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Marine sponges host diverse communities of microbial symbionts that expand the metabolic capabilities of their host, but the abundance and structure of these communities is highly variable across sponge species. Specificity in these interactions may fuel host niche partitioning on crowded coral reefs by allowing individual sponge species to exploit unique sources of carbon and nitrogen, but this hypothesis is yet to be tested. Given the presence of high sponge biomass and the coexistence of diverse sponge species, the Caribbean Sea provides a unique system in which to investigate this hypothesis. To test for ecological divergence among sympatric Caribbean sponges and investigate whether these trends are mediated by microbial symbionts, we measured stable isotope (δC and δN) ratios and characterized the microbial community structure of sponge species at sites within four regions spanning a 1700 km latitudinal gradient. There was a low (median of 8.2 %) overlap in the isotopic niches of sympatric species; in addition, host identity accounted for over 75% of the dissimilarity in both δC and δN values and microbiome community structure among individual samples within a site. There was also a strong phylogenetic signal in both δN values and microbial community diversity across host phylogeny, as well as a correlation between microbial community structure and variation in δC and δN values across samples. Together, this evidence supports a hypothesis of strong evolutionary selection for ecological divergence across sponge lineages and suggests that this divergence is at least partially mediated by associations with microbial symbionts.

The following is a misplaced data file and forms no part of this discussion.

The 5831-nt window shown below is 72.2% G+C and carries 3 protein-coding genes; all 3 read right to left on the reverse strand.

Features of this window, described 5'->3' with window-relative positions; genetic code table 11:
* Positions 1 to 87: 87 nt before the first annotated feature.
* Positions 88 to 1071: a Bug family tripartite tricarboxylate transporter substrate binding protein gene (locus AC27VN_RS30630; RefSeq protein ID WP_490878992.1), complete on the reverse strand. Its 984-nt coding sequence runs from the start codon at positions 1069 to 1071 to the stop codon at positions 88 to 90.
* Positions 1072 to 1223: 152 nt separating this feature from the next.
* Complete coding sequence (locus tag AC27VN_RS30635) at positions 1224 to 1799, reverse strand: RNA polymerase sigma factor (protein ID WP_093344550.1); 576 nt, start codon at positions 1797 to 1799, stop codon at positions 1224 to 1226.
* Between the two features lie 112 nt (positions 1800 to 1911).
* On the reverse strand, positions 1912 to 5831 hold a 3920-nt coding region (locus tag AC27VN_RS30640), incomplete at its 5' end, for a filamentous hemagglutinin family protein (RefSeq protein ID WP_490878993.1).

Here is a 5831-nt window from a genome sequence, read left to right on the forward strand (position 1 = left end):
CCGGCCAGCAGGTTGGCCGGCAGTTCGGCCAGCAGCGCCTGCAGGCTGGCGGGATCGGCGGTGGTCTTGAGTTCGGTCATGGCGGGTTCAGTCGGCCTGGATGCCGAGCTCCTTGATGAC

This article was published in the following journal.
Name: The ISME journal
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Ongoing collection, analysis, and interpretation of ecological data that is used to assess changes in the components, processes, and overall condition and functioning of an ECOSYSTEM.
Ecological and environmental entities, characteristics, properties, relationships and processes.
A group Caribbean islands including Bonaire, Sint Eustatius, and Saba.
DNA isolated from fossils or other ancient specimens.
Geographical sites known to be extant in a remote period in the history of civilization, familiar as the names of ancient countries and empires.